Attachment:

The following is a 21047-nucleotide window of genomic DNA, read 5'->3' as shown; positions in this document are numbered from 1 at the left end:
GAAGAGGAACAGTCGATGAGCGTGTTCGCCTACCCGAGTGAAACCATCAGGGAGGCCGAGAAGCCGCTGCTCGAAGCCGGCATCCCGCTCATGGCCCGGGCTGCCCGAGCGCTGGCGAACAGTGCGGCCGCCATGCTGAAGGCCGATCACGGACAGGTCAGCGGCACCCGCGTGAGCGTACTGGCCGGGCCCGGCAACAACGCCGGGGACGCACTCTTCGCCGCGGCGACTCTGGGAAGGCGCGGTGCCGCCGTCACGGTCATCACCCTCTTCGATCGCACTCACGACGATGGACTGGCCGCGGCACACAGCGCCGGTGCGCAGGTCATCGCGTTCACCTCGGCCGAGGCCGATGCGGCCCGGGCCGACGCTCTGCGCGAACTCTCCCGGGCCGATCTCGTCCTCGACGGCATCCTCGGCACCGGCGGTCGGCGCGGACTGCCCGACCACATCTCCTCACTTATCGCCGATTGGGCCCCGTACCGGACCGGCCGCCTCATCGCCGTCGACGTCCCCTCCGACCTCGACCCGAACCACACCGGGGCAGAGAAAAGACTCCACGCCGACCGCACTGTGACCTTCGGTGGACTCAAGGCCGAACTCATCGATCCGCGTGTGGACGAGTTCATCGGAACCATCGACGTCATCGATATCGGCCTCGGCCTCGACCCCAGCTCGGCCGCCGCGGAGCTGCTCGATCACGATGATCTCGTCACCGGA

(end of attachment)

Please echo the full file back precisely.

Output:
The following is a 21047-nucleotide window of genomic DNA, read 5'->3' as shown; positions in this document are numbered from 1 at the left end:
GAAGAGGAACAGTCGATGAGCGTGTTCGCCTACCCGAGTGAAACCATCAGGGAGGCCGAGAAGCCGCTGCTCGAAGCCGGCATCCCGCTCATGGCCCGGGCTGCCCGAGCGCTGGCGAACAGTGCGGCCGCCATGCTGAAGGCCGATCACGGACAGGTCAGCGGCACCCGCGTGAGCGTACTGGCCGGGCCCGGCAACAACGCCGGGGACGCACTCTTCGCCGCGGCGACTCTGGGAAGGCGCGGTGCCGCCGTCACGGTCATCACCCTCTTCGATCGCACTCACGACGATGGACTGGCCGCGGCACACAGCGCCGGTGCGCAGGTCATCGCGTTCACCTCGGCCGAGGCCGATGCGGCCCGGGCCGACGCTCTGCGCGAACTCTCCCGGGCCGATCTCGTCCTCGACGGCATCCTCGGCACCGGCGGTCGGCGCGGACTGCCCGACCACATCTCCTCACTTATCGCCGATTGGGCCCCGTACCGGACCGGCCGCCTCATCGCCGTCGACGTCCCCTCCGACCTCGACCCGAACCACACCGGGGCAGAGAAAAGACTCCACGCCGACCGCACTGTGACCTTCGGTGGACTCAAGGCCGAACTCATCGATCCGCGTGTGGACGAGTTCATCGGAACCATCGACGTCATCGATATCGGCCTCGGCCTCGACCCCAGCTCGGCCGCCGCGGAGCTGCTCGATCACGATGATCTCGTCACCGGA